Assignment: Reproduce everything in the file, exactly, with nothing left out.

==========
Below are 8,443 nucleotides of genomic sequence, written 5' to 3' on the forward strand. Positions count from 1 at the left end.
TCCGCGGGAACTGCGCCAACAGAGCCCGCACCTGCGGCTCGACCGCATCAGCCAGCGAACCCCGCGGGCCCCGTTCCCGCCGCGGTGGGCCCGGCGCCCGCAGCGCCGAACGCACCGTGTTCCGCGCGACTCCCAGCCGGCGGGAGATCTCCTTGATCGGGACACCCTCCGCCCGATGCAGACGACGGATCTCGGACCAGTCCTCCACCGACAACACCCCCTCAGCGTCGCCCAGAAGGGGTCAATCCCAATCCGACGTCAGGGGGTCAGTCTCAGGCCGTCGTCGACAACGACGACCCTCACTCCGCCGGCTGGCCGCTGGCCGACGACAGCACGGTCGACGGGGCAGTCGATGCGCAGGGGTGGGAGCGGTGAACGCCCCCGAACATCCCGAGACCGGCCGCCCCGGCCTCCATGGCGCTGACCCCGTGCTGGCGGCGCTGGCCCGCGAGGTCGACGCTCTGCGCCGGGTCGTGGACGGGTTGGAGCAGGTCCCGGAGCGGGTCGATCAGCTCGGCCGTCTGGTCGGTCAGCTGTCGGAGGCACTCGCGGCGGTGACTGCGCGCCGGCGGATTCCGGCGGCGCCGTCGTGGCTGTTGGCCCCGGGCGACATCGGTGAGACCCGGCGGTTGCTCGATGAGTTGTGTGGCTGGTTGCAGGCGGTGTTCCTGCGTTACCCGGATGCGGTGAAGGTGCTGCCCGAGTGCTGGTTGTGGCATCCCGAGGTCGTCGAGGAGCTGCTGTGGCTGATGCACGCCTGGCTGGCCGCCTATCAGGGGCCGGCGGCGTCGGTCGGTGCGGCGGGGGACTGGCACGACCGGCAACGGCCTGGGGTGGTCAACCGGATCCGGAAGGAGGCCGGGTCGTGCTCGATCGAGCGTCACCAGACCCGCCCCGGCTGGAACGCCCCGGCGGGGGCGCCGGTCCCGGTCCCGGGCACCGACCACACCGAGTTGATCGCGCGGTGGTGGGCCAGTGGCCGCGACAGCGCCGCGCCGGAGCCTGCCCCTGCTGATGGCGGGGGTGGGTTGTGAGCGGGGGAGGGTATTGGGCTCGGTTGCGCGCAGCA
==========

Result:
Below are 8,443 nucleotides of genomic sequence, written 5' to 3' on the forward strand. Positions count from 1 at the left end.
TCCGCGGGAACTGCGCCAACAGAGCCCGCACCTGCGGCTCGACCGCATCAGCCAGCGAACCCCGCGGGCCCCGTTCCCGCCGCGGTGGGCCCGGCGCCCGCAGCGCCGAACGCACCGTGTTCCGCGCGACTCCCAGCCGGCGGGAGATCTCCTTGATCGGGACACCCTCCGCCCGATGCAGACGACGGATCTCGGACCAGTCCTCCACCGACAACACCCCCTCAGCGTCGCCCAGAAGGGGTCAATCCCAATCCGACGTCAGGGGGTCAGTCTCAGGCCGTCGTCGACAACGACGACCCTCACTCCGCCGGCTGGCCGCTGGCCGACGACAGCACGGTCGACGGGGCAGTCGATGCGCAGGGGTGGGAGCGGTGAACGCCCCCGAACATCCCGAGACCGGCCGCCCCGGCCTCCATGGCGCTGACCCCGTGCTGGCGGCGCTGGCCCGCGAGGTCGACGCTCTGCGCCGGGTCGTGGACGGGTTGGAGCAGGTCCCGGAGCGGGTCGATCAGCTCGGCCGTCTGGTCGGTCAGCTGTCGGAGGCACTCGCGGCGGTGACTGCGCGCCGGCGGATTCCGGCGGCGCCGTCGTGGCTGTTGGCCCCGGGCGACATCGGTGAGACCCGGCGGTTGCTCGATGAGTTGTGTGGCTGGTTGCAGGCGGTGTTCCTGCGTTACCCGGATGCGGTGAAGGTGCTGCCCGAGTGCTGGTTGTGGCATCCCGAGGTCGTCGAGGAGCTGCTGTGGCTGATGCACGCCTGGCTGGCCGCCTATCAGGGGCCGGCGGCGTCGGTCGGTGCGGCGGGGGACTGGCACGACCGGCAACGGCCTGGGGTGGTCAACCGGATCCGGAAGGAGGCCGGGTCGTGCTCGATCGAGCGTCACCAGACCCGCCCCGGCTGGAACGCCCCGGCGGGGGCGCCGGTCCCGGTCCCGGGCACCGACCACACCGAGTTGATCGCGCGGTGGTGGGCCAGTGGCCGCGACAGCGCCGCGCCGGAGCCTGCCCCTGCTGATGGCGGGGGTGGGTTGTGAGCGGGGGAGGGTATTGGGCTCGGTTGCGCGCAGCA